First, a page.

It sets a new position for the eyes and head, based on the face coordinates received through IDetectedFacePositionConsumer interface.

Use

Spark Connections
Asking Interfaces Answering Interfaces

Since this spark modifies the eyes and head position and affects the character's video output, it uses IFrameEventPublisher to subscribe to character's render refresh. This way, this spark will be notified everytime a new video frame is rendered and will have the opportunity to set a new position. It is not mandatory to connect this interface, FIONA's framework will do it for you.

To have this spark as part of the avatar's configuration it is needed to connect it with sparks which offer IEyes, INeck and IFrameEventPublisher (remember that this connection could be omitted by the user when building the avatar) functions. Furthermore, this spark offers IDetectedFacePositionConsumer features, which means, it should be connected with any spark which can pass face position info.

Figure 6 shows how you could connect this spark with other components.

Figure 6. Configuration example for EyeContactSpark

FaceTrackerSpark

Description

It gives your avatar the ability of detecting your face through your webcam.

Use

Spark Connections
Asking Interfaces Answering Interfaces

In order to add this spark to a configuration, it is necessary to remember this spark calls IDetectedFacePositionConsumer method to pass face position info, which means it must be connected with any spark which offers an implementation of that interface. On the other hand, it can be connected with sparks that use IFlow<Image*> interface to pass video stream.

Since it implements IConcurrent features (needed by the framework to start/stop threads), this means it uses the ThreadSpark to create a thread to process the audio/video input stream. It is not mandatory to connect IAsyncFatalErrorHandler interface, FIONA's framework will do this for you.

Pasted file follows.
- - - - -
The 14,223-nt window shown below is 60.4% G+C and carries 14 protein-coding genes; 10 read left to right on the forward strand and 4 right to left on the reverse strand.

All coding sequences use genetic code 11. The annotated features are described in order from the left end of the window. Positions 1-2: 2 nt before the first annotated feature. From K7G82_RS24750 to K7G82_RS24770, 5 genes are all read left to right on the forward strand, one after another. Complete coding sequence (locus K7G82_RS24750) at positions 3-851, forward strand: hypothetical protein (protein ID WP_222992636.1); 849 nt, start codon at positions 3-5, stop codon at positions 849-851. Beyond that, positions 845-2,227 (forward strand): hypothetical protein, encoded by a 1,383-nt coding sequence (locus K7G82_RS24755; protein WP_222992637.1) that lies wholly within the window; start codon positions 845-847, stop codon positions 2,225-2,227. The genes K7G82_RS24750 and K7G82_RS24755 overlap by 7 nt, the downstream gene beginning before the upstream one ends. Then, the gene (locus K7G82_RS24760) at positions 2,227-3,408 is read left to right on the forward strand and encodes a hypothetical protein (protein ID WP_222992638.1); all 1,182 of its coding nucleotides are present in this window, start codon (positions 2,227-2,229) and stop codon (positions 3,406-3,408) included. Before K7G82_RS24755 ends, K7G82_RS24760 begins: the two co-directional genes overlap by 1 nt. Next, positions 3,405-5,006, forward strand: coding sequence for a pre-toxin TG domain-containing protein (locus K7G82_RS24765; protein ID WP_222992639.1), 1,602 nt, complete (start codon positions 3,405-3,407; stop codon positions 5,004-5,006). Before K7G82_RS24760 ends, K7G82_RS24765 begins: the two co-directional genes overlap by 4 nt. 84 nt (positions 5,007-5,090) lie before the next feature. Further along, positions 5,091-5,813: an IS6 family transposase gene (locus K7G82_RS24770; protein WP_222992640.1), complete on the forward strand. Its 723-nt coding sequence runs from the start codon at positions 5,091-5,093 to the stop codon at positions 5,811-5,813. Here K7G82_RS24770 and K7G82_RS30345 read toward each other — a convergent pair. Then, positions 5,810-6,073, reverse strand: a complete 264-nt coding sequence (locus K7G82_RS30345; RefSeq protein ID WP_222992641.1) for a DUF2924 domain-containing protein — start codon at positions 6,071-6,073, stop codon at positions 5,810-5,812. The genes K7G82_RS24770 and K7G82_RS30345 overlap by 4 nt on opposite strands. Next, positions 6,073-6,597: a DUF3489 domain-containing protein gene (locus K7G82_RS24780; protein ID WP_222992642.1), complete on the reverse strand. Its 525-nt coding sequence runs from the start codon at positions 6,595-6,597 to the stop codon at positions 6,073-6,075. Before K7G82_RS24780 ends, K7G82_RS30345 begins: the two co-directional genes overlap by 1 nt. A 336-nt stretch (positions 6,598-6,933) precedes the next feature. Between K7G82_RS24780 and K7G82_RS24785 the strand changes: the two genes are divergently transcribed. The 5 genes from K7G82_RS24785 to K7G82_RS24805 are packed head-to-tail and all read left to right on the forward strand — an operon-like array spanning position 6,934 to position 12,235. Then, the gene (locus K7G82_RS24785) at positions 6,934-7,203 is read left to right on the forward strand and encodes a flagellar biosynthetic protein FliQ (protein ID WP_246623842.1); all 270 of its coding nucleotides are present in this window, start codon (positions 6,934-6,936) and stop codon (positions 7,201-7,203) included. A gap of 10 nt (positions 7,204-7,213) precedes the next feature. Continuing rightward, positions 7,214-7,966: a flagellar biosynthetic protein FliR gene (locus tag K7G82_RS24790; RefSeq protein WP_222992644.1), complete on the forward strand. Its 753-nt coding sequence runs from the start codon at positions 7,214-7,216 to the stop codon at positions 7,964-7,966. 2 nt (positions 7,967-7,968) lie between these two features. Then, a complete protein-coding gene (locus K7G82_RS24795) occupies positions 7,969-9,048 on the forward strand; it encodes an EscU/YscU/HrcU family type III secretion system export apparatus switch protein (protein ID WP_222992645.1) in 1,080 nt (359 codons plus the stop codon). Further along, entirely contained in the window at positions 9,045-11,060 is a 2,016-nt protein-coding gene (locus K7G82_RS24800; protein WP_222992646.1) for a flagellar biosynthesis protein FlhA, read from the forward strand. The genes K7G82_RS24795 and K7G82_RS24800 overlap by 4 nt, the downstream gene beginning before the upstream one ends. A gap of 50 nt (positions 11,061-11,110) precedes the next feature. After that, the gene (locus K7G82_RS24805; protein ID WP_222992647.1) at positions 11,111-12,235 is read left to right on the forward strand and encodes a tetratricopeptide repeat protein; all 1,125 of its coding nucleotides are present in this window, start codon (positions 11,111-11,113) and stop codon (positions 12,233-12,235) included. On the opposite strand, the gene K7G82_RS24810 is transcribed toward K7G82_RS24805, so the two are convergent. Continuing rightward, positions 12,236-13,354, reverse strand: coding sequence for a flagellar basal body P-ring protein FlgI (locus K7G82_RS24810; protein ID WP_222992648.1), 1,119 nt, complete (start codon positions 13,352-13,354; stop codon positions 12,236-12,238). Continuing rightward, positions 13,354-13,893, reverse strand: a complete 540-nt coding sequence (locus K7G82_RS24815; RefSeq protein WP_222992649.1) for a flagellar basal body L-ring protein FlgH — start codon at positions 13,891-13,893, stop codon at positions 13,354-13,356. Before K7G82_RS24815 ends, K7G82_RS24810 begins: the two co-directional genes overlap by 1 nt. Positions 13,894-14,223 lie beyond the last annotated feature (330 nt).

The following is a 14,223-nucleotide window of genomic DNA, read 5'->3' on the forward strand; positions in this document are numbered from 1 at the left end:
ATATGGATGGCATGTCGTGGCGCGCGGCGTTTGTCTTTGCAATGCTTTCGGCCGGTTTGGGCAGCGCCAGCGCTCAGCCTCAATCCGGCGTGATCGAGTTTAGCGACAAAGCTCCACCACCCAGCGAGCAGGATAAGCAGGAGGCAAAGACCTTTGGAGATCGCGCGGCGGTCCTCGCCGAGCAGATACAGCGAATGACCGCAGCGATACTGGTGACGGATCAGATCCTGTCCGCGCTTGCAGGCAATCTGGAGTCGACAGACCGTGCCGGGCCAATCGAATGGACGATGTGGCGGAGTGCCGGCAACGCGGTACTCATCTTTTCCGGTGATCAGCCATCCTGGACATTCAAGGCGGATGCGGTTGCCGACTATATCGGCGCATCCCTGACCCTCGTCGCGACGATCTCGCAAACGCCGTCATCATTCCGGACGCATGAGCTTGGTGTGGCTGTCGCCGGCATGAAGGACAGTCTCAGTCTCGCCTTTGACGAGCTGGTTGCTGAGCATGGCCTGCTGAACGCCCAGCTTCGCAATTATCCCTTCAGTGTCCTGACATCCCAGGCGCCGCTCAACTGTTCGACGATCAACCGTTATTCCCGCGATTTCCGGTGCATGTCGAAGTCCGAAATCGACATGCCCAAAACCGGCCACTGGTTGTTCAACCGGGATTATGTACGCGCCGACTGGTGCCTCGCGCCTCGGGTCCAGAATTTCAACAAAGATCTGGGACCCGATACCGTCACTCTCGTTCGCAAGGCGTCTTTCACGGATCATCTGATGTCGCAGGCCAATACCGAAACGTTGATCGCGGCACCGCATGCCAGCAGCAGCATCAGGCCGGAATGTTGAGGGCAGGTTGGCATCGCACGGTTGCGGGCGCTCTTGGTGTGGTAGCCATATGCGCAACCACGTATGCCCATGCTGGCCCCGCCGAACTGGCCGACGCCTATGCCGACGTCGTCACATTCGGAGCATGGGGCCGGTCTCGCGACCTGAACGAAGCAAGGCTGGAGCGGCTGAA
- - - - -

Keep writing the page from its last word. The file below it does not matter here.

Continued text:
You can watch this Tutorial for more information: How to teach your avatar to follow your gaze in Fiona

Figure 7. Configuration example for FaceTrackerSpark

RebeccaAIMLSpark

Description

This spark is a dialogue manager, which gets a user text message, and generates an answer, so it can establish a conversation between the user and the avatar.

Use

Spark Connections
Asking Interfaces Answering Interfaces

If you want to include this spark into a configuration, you need to connect it having regard to the fact that it need to call another spark which offers IFlow<char*> interface functions. It is also necessary to remember that it will be called by sparks which require functions from the same interface. For example, a basic configuration might connect RebecaAIMLSpark, with ChatSpark as shown below:

Figure 8. Configuration example for RebeccaAIMLSpark

FliteVoiceSpark

Description

This spark represents a TTS (text-to-speech) module. It receives a text, and changes it to spoken words.

Use

Spark Connections
Asking Interfaces Answering Interfaces

Since it implements IConcurrent features (needed by the framework to start/stop threads), this means it uses the ThreadSpark to create a thread to synthesize the input text into an audio wave. It is not mandatory to connect IAsyncFatalErrorHandler interface, FIONA's framework will do this for you.

This spark receives text through IFlow<char*> interface and storages audio buffers into an audio queue which can be accesed through IAudioQueue interface methods.

Figure 9. Configuration example for FliteVoiceSpark

VoiceStartSpark

Description

This spark allows to launch an initial speech and manages the lips movement.

Use

Spark Connections
Asking Interfaces Answering Interfaces

This component must be connected with sparks which offer IFlow<char*>(more specifically with TTS's) and IFaceExpression functions. This spark provides IControlVoice features.

Since this spark modifies the avatar appearance and affects the character's video output, it uses IFrameEventPublisher to subscribe to character's render refresh. This way, this spark will be notified everytime a new video frame is rendered and will have the opportunity to change the avatar's face expression. It is not mandatory to connect this interface, FIONA's framework will do it for you.

You can see a configuration example for this kind of component at Figure 9.


Properties

  • Tts_Text: Using this property you can change the words your avatar will say.